Abstract

Abstracts can tend to confuse non-artsy people. They can often over think the deeper meaning. But sometimes, it comes down to a creative process. Artists are always looking for new ways to make marks. A lot of it is experimentation – experimenting with colours, experimenting with chemicals to get new reactions, experimenting with application beyond the traditional brush. 

I personally, love it when an artist discovers a new technique and they pull a subject out of this new technique. It fascinates me when paint is thrown at a canvas, then the artist goes back and finds a face in the paint splatters. Now that’s fun! But pure abstract expressionism can be a lot of fun too. 

According to Wikipedia (https://en.wikipedia.org/wiki/Abstract_expressionism), “Abstract expressionism is a post–World War II art movement in American painting, developed in New York in the 1940s… its emphasis [is] on spontaneous, automatic, or subconscious creation.”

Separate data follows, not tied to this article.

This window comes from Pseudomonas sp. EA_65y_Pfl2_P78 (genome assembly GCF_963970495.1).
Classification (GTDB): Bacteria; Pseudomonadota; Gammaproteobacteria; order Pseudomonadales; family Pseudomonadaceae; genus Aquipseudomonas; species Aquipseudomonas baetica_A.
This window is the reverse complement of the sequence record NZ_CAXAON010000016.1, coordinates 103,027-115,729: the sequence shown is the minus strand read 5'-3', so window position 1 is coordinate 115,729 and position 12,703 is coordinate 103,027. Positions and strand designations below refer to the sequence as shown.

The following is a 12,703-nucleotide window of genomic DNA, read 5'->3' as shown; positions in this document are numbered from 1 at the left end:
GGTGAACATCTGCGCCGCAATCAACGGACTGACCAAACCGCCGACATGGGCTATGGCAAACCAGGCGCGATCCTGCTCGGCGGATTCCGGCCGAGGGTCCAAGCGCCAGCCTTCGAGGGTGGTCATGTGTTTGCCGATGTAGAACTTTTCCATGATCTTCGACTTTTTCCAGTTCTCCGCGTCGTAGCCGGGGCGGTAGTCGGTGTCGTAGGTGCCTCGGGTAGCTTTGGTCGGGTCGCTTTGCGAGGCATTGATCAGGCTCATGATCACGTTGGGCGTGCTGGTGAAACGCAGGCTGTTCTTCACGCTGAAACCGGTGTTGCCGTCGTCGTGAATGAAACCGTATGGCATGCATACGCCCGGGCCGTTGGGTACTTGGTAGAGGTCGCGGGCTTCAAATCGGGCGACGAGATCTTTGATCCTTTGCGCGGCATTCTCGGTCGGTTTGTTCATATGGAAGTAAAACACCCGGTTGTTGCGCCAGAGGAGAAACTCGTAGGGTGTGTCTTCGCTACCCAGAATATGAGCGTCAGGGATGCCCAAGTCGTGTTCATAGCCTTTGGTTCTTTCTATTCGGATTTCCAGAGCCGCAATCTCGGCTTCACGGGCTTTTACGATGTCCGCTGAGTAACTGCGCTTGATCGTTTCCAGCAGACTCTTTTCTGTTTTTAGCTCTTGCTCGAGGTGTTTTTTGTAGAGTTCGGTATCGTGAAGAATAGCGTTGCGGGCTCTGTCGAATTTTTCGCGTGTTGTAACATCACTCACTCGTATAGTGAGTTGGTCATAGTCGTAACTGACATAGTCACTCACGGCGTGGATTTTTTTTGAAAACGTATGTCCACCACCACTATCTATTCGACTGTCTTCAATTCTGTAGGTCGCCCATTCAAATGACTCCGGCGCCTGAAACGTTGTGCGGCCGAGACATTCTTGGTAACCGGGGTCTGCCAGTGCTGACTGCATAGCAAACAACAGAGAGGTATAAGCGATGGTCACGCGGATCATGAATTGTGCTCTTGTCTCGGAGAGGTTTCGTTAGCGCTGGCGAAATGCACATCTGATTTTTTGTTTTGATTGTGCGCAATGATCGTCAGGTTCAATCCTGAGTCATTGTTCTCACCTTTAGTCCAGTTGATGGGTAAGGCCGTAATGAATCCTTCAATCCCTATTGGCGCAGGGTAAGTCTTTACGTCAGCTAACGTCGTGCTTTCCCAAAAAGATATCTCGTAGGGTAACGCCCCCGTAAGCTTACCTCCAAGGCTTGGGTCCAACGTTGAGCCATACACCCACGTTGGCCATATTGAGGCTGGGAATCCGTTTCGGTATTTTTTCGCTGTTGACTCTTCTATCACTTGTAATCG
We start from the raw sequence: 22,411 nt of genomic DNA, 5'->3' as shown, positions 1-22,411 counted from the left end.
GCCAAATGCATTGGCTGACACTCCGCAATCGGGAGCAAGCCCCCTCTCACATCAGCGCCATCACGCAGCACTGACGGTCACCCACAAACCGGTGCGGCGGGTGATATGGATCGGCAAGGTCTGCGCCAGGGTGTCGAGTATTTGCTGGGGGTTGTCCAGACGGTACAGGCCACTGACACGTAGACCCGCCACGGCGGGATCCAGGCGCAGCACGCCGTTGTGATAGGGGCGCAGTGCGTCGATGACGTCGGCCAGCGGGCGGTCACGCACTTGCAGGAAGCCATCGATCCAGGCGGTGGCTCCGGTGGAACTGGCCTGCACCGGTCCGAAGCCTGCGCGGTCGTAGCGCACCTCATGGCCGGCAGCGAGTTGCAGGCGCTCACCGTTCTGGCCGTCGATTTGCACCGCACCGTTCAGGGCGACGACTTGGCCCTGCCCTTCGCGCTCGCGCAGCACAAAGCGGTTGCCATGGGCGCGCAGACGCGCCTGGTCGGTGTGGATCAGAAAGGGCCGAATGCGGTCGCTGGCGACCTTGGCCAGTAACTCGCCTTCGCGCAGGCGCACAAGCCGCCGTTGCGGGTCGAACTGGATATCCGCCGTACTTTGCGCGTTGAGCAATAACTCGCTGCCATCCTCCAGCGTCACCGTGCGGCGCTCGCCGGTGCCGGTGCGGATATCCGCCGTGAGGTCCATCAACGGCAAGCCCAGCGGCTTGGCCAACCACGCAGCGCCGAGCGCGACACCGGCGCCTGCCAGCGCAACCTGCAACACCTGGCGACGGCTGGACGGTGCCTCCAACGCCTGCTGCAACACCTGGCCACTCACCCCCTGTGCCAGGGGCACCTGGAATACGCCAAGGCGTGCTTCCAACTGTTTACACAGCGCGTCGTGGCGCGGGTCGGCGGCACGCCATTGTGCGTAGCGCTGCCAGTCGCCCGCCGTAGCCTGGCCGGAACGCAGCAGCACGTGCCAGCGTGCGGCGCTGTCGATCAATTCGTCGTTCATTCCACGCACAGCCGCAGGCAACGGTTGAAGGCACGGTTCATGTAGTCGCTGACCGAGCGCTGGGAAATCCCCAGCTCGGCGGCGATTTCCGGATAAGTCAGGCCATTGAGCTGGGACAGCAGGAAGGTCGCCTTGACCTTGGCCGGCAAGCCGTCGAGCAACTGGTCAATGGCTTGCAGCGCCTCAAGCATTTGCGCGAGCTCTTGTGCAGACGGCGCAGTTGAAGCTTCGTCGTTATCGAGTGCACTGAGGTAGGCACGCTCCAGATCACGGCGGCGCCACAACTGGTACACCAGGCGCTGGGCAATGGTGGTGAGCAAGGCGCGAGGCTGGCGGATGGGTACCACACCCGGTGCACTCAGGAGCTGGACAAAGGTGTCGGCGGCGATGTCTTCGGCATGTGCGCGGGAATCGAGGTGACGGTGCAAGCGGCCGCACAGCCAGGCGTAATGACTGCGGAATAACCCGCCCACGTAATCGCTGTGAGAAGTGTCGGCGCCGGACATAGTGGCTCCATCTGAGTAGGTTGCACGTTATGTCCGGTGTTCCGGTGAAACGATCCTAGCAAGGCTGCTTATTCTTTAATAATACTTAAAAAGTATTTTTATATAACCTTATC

Jackson Pollock’s drip paintings are considered abstract expressionism where there is no distinct subject but the focus is on the process of creating. 

Jay Meuser, a California abstract expressionist said “It is far better to capture the glorious spirit of the sea than to paint all of its tiny ripples.” There is complete creative freedom the further you step away from realism.” 

Another abstract expressionist painter you might be familiar with is Mark Rothko. This video is a great overview of his painting technique. 

Capture movement, capture emotion as you paint. Whether you drip paint or apply thin layers of paint, the fun is in the creative process. The more you experiment with your art supplies you might be able to achieve your own technique that others will want to mimic. Here’s a great video to get you started.

For an inspiration board of abstract expressionism please visit my Abstract Pinterest board. 

Next week, we are going to take a look at a style of painting that can, actually, be very confusing. That style is Surrealism, so stay tuned.